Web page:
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NADPH oxidase in brain injury and neurodegenerative disorders

Overview of attention for article published in Molecular Neurodegeneration, January 2017
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2 tweeters

Citations

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131 Dimensions

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162 Mendeley
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Title
NADPH oxidase in brain injury and neurodegenerative disorders
Published in
Molecular Neurodegeneration, January 2017
DOI 10.1186/s13024-017-0150-7
Pubmed ID
Authors

Merry W. Ma, Jing Wang, Quanguang Zhang, Ruimin Wang, Krishnan M. Dhandapani, Ratna K. Vadlamudi, Darrell W. Brann

Abstract

Oxidative stress is a common denominator in the pathology of neurodegenerative disorders such as Alzheimer's disease, Parkinson's disease, Huntington's disease, amyotrophic lateral sclerosis, and multiple sclerosis, as well as in ischemic and traumatic brain injury. The brain is highly vulnerable to oxidative damage due to its high metabolic demand. However, therapies attempting to scavenge free radicals have shown little success. By shifting the focus to inhibit the generation of damaging free radicals, recent studies have identified NADPH oxidase as a major contributor to disease pathology. NADPH oxidase has the primary function to generate free radicals. In particular, there is growing evidence that the isoforms NOX1, NOX2, and NOX4 can be upregulated by a variety of neurodegenerative factors. The majority of recent studies have shown that genetic and pharmacological inhibition of NADPH oxidase enzymes are neuroprotective and able to reduce detrimental aspects of pathology following ischemic and traumatic brain injury, as well as in chronic neurodegenerative disorders. This review aims to summarize evidence supporting the role of NADPH oxidase in the pathology of these neurological disorders, explores pharmacological strategies of targeting this major oxidative stress pathway, and outlines obstacles that need to be overcome for successful translation of these therapies to the clinic.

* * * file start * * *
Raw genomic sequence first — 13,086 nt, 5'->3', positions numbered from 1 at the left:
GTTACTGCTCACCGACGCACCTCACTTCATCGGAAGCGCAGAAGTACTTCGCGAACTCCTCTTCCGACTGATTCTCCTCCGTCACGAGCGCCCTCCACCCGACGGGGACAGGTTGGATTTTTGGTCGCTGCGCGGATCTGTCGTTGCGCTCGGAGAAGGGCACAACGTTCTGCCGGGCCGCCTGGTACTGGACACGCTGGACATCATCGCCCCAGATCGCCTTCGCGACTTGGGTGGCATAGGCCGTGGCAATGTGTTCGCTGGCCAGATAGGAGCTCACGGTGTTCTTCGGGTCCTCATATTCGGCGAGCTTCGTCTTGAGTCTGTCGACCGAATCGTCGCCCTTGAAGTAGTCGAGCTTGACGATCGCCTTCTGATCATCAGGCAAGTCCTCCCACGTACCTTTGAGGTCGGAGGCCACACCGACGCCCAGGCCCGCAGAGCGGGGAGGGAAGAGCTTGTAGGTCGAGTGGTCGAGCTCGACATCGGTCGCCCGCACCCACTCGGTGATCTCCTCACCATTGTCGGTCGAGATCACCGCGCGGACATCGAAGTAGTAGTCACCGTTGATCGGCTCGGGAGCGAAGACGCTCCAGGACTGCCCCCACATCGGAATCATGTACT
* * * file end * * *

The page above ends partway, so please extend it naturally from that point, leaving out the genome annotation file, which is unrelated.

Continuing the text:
Twitter Demographics

The data shown below were collected from the profiles of 2 tweeters who shared this research output. Click here to find out more about how the information was compiled.

Mendeley readers

The data shown below were compiled from readership statistics for 162 Mendeley readers of this research output. Click here to see the associated Mendeley record.

Geographical breakdown

Country Count As %
Austria 1 <1%
Unknown 161 99%

Demographic breakdown

Readers by professional status Count As %
Student > Ph. D. Student 38 23%
Student > Master 25 15%
Researcher 20 12%
Student > Bachelor 19 12%
Student > Doctoral Student 13 8%
Other 27 17%
Unknown 20 12%
Readers by discipline Count As %
Biochemistry, Genetics and Molecular Biology 34 21%
Neuroscience 28 17%
Agricultural and Biological Sciences 23 14%
Medicine and Dentistry 15 9%
Pharmacology, Toxicology and Pharmaceutical Science 13 8%
Other 26 16%
Unknown 23 14%

Attention Score in Context

This research output has an Altmetric Attention Score of 2. This is our high-level measure of the quality and quantity of online attention that it has received. This Attention Score, as well as the ranking and number of research outputs shown below, was calculated when the research output was last mentioned on 04 September 2019.
All research outputs
#9,260,784
of 15,780,384 outputs
Outputs from Molecular Neurodegeneration
#474
of 638 outputs
Outputs of similar age
#172,910
of 355,602 outputs
Outputs of similar age from Molecular Neurodegeneration
#5
of 6 outputs
Altmetric has tracked 15,780,384 research outputs across all sources so far. This one is in the 39th percentile – i.e., 39% of other outputs scored the same or lower than it.
So far Altmetric has tracked 638 research outputs from this source. They typically receive more attention than average, with a mean Attention Score of 9.7. This one is in the 23rd percentile – i.e., 23% of its peers scored the same or lower than it.
Older research outputs will score higher simply because they've had more time to accumulate mentions. To account for age we can compare this Altmetric Attention Score to the 355,602 tracked outputs that were published within six weeks on either side of this one in any source. This one is in the 48th percentile – i.e., 48% of its contemporaries scored the same or lower than it.
We're also able to compare this research output to 6 others from the same source and published within six weeks on either side of this one.